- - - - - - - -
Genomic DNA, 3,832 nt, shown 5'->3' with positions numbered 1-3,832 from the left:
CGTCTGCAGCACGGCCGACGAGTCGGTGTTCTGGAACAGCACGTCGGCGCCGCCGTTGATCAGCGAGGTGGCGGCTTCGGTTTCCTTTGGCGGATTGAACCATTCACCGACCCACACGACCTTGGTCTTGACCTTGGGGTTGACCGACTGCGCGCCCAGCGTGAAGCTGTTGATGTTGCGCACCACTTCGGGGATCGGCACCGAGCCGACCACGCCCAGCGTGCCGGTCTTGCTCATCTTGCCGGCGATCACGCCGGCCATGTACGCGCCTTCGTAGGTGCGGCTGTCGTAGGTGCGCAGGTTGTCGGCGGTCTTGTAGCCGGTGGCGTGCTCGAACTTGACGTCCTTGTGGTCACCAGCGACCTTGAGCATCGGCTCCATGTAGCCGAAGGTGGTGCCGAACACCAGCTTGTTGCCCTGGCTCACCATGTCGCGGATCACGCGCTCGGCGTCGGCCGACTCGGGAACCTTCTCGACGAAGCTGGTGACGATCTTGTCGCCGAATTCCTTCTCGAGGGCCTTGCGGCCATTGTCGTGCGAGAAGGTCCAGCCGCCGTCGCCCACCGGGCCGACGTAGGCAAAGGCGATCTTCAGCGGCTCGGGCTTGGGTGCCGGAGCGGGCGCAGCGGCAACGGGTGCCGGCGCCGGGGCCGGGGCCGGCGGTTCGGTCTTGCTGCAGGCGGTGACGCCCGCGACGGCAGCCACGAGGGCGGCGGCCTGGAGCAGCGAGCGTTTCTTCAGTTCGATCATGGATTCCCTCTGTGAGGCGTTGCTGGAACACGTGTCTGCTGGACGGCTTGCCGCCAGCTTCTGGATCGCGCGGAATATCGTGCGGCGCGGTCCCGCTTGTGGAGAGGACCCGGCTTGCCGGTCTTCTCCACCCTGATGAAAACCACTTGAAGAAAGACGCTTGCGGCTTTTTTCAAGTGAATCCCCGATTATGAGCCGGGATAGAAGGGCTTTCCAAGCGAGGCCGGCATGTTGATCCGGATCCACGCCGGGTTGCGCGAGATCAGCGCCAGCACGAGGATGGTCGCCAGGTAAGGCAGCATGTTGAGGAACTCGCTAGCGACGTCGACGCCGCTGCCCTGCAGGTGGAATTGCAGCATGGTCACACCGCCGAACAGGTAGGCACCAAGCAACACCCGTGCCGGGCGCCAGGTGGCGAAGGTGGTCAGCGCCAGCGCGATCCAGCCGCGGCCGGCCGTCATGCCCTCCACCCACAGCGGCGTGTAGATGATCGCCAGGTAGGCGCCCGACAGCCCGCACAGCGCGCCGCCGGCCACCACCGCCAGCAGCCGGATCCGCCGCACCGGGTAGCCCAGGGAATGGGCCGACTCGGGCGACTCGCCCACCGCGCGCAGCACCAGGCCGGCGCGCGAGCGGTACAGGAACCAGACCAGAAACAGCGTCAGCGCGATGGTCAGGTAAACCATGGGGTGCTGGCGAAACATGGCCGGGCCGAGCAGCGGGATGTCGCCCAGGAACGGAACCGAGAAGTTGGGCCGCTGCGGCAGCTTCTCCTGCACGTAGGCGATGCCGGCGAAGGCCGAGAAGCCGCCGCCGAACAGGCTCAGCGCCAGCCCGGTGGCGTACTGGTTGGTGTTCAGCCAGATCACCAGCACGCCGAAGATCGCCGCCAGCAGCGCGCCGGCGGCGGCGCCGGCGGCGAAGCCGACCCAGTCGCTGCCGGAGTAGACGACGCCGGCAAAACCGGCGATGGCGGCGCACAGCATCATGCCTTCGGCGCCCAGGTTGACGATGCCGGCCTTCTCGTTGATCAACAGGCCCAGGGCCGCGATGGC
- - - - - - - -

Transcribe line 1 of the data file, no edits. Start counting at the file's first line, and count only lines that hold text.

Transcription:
Genomic DNA, 3,832 nt, shown 5'->3' with positions numbered 1-3,832 from the left: